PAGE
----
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Hennepin County deputies union sues over COVID-19 vaccine mandate

Unions representing deputies and heavy equipment operators are asking a judge for an injunction to block the April 4 mandate deadline.
Credit: KARE
Hennepin County Government Center

MINNEAPOLIS — Unions representing Hennepin County Deputies, as well as heavy equipment operators/mechanics and stationary engineers, are suing Hennepin County and asking for a temporary injunction to prevent a COVID-19 vaccine mandate for employees from going into effect April 4.

According to the complaint filed in Hennepin County District Court, the Minnesota County Sheriff's Deputies Association followed the grievance process. They met with the county in December to attempt to "negotiate the impacts of the mandatory COVID-19 vaccination policy and to address reasonable alternatives to accommodate” members who won’t get vaccinated.

Then, on Feb. 15, they met again where union members discussed the threat to public safety if the county fires employees who aren't vaccinated.

Finally, the parties selected an arbitrator earlier this week, but they will not have the arbitration award in time for the April 4 vaccine mandate deadline.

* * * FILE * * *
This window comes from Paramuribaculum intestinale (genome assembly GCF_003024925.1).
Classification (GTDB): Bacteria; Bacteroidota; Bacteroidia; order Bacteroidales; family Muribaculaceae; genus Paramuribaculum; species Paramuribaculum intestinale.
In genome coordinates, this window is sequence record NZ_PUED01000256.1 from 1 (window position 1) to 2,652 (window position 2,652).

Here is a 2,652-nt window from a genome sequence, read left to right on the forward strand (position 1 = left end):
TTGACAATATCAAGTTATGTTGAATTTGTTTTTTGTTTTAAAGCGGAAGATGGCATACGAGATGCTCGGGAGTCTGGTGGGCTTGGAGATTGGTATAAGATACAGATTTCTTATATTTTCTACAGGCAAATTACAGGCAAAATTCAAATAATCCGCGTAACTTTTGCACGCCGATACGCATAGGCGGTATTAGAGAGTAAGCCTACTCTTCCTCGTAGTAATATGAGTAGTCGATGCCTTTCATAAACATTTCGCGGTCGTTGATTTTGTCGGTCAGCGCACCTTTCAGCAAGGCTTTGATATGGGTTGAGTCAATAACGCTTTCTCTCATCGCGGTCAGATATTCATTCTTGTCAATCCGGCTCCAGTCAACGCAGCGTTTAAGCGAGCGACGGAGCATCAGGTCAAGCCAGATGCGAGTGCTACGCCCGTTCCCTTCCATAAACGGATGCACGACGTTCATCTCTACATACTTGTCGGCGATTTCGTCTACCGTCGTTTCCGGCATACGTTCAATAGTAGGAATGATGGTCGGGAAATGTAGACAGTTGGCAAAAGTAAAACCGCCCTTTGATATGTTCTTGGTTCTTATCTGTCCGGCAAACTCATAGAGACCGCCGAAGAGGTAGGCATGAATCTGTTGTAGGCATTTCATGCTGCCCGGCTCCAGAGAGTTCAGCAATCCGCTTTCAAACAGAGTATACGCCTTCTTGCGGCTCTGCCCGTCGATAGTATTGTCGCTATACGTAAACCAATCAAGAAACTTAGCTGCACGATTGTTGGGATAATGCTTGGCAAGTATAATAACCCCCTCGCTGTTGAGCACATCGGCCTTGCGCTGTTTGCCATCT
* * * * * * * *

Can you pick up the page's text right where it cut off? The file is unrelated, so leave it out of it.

"By requiring vaccination under threat of discipline, County unilaterally changed the terms and conditions of employment without completing the grievance process, an unfair labor practice according to state statute," wrote Mark Schneider of Law Enforcement Labor Services in Brooklyn Center, representing the deputy union.

They, as well as the International Union of Operating Engineers Local 49, had collective bargaining agreements that expired in December. However, they note that the sides are still bound to the agreement while a new one is being negotiated.

Hennepin County Administrator David Hough told KARE 11 vaccines are a "key part" of protecting others, while also helping to allow the easing of COVID restrictions.

"We know that vaccines are the best way to protect employees and the public we serve from serious health impacts from COVID. 

Last November, the county board passed a resolution creating a vaccine requirement.

To date, we have been extremely successful in implementing this requirement. In fact, more than 98% of county’s nearly 9,000 employees have been vaccinated or received a religious or medical accommodation.

We will be responding to the lawsuit and asserting that this county board decision regarding employee safety is not subject to collective bargaining."

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